The ferroelectric barrier is continuously tuned with domain switching resulting in the changing of tunneling resistance to some order of ON and OFF states in metal/ferroelectric/metal. The obtained characteristics, i.e., retention and endurance of Co/BFO/CCMO structure are 10 years via 103% ON/OFF resistance ratio. The inorganic binary oxides such as MgOx, AlOx, SiOx, TiOx, ZnOx, HfOx, MoOx, CeOx, YbOx (Tsymbal and Kohlstedt, 2006; Kolhatkar et al., 2019; Hur et al., 2022) and more complex oxides like LaAlO3, PCMO, BTO, BFO, STO, LC (or S)MO offers extreme switching characteristics with > 1012 cycles of endurance. There is a large (OFF/ON) of 300 with Co/PbZr0.2Ti 0.8O3/La0.7Sr0.3MnO3 reported (Ogimoto et al., 2003; Yin et al., 2015) tunnel junctions with 220 nm diameter. The 10,000 value of ON/OFF was shown by the Co/BFO/Ca0.96Ce0.04MnO3 configuration. The Pt/BTO/Nb: STO (Wen et al., 2014), device structure has continuously varying tunnel resistance affected by the polarity and amplitude. According to the capacitance measurement, the domain switching and semiconductor electrode in the ultrathin FTJ’s regulate the width of depleted space-charge carriers on the surface. Only thin barrier layers can achieve steady polarization. The TiN/HZO/Pt (Dörfler et al., 2020; Yang et al., 2021; Cheng, 2021) hetero-structure with 20 nm thick Hf0.5Zr0.5O2 developed on Si has been used as a representation of the experimental demonstration of perovskite tunnel barriers with CMOS compatibility. Pt electrodes with a thickness of 30 nm were used for the electrical characterizations. The examined structure has a TER of 15, which adds to HZO’s standing as a strong contender for Si memory technology. One way to express the measured tunneling current density (J) is as follows as Equation 6 (Cheng, 2021):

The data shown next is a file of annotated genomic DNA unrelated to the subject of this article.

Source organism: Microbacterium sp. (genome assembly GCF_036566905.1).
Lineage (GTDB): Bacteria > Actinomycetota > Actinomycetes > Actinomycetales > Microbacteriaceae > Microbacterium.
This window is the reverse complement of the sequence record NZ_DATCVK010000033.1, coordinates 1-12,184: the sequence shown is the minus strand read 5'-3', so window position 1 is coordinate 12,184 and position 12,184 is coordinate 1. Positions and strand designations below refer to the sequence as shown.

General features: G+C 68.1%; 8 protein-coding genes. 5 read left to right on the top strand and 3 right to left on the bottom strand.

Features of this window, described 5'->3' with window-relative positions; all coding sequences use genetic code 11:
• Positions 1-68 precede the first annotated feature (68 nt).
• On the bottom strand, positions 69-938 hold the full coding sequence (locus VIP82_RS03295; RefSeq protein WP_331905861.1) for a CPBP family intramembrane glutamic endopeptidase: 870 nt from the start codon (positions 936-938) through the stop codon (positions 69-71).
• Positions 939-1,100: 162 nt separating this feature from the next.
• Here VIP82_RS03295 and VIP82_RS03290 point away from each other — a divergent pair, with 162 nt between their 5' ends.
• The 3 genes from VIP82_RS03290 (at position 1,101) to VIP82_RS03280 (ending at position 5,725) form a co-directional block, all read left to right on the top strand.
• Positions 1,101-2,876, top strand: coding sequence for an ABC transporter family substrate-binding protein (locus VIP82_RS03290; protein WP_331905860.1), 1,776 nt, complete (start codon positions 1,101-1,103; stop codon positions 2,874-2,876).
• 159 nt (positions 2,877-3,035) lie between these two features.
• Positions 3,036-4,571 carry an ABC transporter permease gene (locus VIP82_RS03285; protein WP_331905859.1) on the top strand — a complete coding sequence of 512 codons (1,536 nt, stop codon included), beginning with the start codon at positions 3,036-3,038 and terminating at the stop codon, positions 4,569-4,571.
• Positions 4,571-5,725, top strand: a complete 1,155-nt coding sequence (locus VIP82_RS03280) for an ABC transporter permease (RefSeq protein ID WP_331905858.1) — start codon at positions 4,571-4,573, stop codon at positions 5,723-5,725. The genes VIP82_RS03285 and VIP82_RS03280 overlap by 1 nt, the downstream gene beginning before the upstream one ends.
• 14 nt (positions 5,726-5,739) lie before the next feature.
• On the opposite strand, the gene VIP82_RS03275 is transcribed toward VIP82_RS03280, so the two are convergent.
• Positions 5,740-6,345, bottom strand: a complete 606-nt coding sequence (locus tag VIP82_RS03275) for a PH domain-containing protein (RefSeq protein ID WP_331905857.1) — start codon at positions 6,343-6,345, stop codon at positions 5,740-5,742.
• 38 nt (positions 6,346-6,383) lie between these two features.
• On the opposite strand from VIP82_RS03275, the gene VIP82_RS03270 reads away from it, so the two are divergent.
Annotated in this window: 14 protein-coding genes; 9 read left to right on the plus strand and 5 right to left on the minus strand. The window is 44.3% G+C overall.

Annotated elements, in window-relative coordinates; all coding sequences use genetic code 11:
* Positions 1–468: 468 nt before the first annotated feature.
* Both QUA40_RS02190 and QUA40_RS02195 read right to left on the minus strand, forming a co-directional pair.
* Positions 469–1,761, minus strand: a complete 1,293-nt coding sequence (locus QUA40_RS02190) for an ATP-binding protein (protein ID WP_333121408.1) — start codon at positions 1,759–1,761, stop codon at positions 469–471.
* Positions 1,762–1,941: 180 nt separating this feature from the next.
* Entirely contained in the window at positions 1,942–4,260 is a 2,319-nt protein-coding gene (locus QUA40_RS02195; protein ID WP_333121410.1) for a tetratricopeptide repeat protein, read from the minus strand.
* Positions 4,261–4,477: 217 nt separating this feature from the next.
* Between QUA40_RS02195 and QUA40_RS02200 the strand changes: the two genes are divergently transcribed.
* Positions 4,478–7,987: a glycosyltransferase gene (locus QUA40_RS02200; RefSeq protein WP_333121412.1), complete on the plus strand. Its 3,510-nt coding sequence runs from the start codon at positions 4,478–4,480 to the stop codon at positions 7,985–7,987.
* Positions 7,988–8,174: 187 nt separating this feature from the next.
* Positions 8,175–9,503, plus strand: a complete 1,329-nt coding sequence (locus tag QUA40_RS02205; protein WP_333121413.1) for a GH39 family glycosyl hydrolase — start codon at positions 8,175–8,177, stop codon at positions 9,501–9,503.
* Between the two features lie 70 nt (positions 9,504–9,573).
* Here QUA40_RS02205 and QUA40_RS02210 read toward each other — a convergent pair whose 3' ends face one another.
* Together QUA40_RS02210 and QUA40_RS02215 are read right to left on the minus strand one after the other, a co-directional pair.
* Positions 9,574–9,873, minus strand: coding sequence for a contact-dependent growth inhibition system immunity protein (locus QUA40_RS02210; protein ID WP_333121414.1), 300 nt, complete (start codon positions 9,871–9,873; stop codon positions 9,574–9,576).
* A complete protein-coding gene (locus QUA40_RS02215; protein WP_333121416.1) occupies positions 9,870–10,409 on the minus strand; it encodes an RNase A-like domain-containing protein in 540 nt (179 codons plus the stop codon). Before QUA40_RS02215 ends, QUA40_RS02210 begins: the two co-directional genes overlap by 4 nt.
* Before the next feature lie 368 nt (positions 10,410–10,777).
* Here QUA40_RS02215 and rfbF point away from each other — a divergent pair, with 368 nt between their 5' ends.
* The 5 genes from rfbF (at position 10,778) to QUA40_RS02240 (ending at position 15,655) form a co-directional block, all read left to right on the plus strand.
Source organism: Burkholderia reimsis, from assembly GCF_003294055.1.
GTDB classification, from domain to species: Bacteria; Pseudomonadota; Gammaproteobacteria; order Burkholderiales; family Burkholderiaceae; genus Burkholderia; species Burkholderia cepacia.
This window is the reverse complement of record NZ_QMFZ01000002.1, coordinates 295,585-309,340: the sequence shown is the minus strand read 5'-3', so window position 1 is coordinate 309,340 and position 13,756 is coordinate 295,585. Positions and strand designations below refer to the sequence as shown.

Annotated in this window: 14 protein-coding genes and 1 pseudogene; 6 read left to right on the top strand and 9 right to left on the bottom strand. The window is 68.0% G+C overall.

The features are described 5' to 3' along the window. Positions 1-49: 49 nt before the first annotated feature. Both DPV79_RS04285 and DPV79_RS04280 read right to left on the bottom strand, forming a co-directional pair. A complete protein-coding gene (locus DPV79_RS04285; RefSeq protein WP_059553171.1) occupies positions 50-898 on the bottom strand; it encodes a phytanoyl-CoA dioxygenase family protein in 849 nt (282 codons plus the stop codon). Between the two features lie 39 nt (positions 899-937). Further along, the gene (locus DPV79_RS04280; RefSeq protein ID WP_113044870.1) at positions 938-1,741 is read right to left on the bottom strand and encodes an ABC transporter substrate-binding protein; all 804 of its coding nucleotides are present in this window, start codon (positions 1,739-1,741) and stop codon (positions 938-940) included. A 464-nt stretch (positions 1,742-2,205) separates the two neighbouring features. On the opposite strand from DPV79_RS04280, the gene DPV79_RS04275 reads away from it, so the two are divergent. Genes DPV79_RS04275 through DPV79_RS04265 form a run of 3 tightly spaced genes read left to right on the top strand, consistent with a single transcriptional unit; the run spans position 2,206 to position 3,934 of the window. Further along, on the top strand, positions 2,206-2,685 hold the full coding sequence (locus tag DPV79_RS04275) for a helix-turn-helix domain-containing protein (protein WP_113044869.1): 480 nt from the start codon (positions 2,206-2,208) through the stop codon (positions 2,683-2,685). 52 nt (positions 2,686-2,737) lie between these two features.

ħ is reduced Plank constant
Electrode charge, e; effective electron mass, m; layer thickness, d; ferroelectric electrode interfaces,
It is possible that a non-ferroelectric monoclinic phase exists when the HZO (Chen et al., 2018) material is thicker than 20 nm, which causes it to lose its ferroelectric capabilities. Ferroelectricity may, however, be maintained without any issues up to a thickness of 40 nm by increasing the number of stacked layers. Al2O3 is introduced to reduce leakage current, which results in a considerable decrease. When the ferroelectric (FE) barrier’s polarization is reversed, the 6 nm Pb (Zr0.52Ti0.48)O3 film displays resistive switching. On the bottom electrode, lattice mismatch is reduced by employing perovskite crystal structures like PZT or BTO. SRO and BTO have fewer than 2% lattice mismatches. When the thickness of PZT is lowered to a minimal level, a phenomenon known as the passive layer effect or low dielectric layer effect occurs that causes the Remanent polarization (Pr) to decrease while the coercive field (Ec) to grow. According to earlier research, such as the Kay-Dunn law, Ec rises as thickness falls. Investigation of the properties of incredibly thin ferroelectric films is made possible by the Piezo force microscopy (PFM) method. Polarization is produced when a voltage is supplied to a metallic FE electrode, just like a regular FE capacitor. As a result, it is possible to characterize and manipulate polarization domains as well as comprehend stability, domain dynamics, switching speed, and reading and writing methods. The depolarization field can be used to explain why ferroelectrics have a critical thickness and why charges build up on the film surface. The charge polarization is screened by the interface between the metal electrodes. A state that is unstable results from insufficient screening, which causes the electrostatic energy associated with the depolarization field to overwhelm the energy acquired through FE ordering. Therefore, it is thought that the depolarization field reduces the critical thickness of the film.